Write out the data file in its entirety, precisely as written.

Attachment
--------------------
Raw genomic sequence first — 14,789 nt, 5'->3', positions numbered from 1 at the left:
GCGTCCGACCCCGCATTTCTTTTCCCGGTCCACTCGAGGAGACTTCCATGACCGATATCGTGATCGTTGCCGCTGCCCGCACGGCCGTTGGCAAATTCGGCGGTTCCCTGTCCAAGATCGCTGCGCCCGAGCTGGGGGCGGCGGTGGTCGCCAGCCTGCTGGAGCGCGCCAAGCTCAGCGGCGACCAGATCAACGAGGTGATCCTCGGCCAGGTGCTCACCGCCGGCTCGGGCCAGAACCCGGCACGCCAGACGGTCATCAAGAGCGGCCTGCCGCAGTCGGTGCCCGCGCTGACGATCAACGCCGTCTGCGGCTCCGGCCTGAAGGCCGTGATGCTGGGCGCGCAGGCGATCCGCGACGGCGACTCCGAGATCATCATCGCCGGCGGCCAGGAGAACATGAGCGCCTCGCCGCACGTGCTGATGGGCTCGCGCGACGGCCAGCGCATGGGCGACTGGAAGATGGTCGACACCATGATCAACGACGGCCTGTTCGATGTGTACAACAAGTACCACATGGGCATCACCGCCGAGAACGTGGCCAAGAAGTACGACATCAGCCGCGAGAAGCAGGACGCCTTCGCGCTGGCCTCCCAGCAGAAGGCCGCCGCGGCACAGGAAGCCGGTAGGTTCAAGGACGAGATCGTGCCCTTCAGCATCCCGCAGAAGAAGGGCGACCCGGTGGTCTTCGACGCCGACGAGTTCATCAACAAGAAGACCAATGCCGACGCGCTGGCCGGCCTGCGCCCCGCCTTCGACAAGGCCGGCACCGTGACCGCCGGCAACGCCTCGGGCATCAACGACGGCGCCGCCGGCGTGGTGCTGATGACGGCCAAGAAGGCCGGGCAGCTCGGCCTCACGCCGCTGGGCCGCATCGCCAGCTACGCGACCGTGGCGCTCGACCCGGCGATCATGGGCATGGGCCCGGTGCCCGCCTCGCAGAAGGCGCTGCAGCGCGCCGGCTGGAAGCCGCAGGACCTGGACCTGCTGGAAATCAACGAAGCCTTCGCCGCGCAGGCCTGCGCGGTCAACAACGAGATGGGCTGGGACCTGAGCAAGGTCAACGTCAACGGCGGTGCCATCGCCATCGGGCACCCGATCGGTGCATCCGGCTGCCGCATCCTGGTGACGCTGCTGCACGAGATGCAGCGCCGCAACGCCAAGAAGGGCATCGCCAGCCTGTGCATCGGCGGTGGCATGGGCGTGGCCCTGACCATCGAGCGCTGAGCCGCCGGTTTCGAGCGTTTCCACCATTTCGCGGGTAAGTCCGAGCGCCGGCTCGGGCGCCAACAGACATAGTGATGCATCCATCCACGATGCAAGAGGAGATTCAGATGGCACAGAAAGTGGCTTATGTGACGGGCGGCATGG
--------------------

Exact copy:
Raw genomic sequence first — 14,789 nt, 5'->3', positions numbered from 1 at the left:
GCGTCCGACCCCGCATTTCTTTTCCCGGTCCACTCGAGGAGACTTCCATGACCGATATCGTGATCGTTGCCGCTGCCCGCACGGCCGTTGGCAAATTCGGCGGTTCCCTGTCCAAGATCGCTGCGCCCGAGCTGGGGGCGGCGGTGGTCGCCAGCCTGCTGGAGCGCGCCAAGCTCAGCGGCGACCAGATCAACGAGGTGATCCTCGGCCAGGTGCTCACCGCCGGCTCGGGCCAGAACCCGGCACGCCAGACGGTCATCAAGAGCGGCCTGCCGCAGTCGGTGCCCGCGCTGACGATCAACGCCGTCTGCGGCTCCGGCCTGAAGGCCGTGATGCTGGGCGCGCAGGCGATCCGCGACGGCGACTCCGAGATCATCATCGCCGGCGGCCAGGAGAACATGAGCGCCTCGCCGCACGTGCTGATGGGCTCGCGCGACGGCCAGCGCATGGGCGACTGGAAGATGGTCGACACCATGATCAACGACGGCCTGTTCGATGTGTACAACAAGTACCACATGGGCATCACCGCCGAGAACGTGGCCAAGAAGTACGACATCAGCCGCGAGAAGCAGGACGCCTTCGCGCTGGCCTCCCAGCAGAAGGCCGCCGCGGCACAGGAAGCCGGTAGGTTCAAGGACGAGATCGTGCCCTTCAGCATCCCGCAGAAGAAGGGCGACCCGGTGGTCTTCGACGCCGACGAGTTCATCAACAAGAAGACCAATGCCGACGCGCTGGCCGGCCTGCGCCCCGCCTTCGACAAGGCCGGCACCGTGACCGCCGGCAACGCCTCGGGCATCAACGACGGCGCCGCCGGCGTGGTGCTGATGACGGCCAAGAAGGCCGGGCAGCTCGGCCTCACGCCGCTGGGCCGCATCGCCAGCTACGCGACCGTGGCGCTCGACCCGGCGATCATGGGCATGGGCCCGGTGCCCGCCTCGCAGAAGGCGCTGCAGCGCGCCGGCTGGAAGCCGCAGGACCTGGACCTGCTGGAAATCAACGAAGCCTTCGCCGCGCAGGCCTGCGCGGTCAACAACGAGATGGGCTGGGACCTGAGCAAGGTCAACGTCAACGGCGGTGCCATCGCCATCGGGCACCCGATCGGTGCATCCGGCTGCCGCATCCTGGTGACGCTGCTGCACGAGATGCAGCGCCGCAACGCCAAGAAGGGCATCGCCAGCCTGTGCATCGGCGGTGGCATGGGCGTGGCCCTGACCATCGAGCGCTGAGCCGCCGGTTTCGAGCGTTTCCACCATTTCGCGGGTAAGTCCGAGCGCCGGCTCGGGCGCCAACAGACATAGTGATGCATCCATCCACGATGCAAGAGGAGATTCAGATGGCACAGAAAGTGGCTTATGTGACGGGCGGCATGG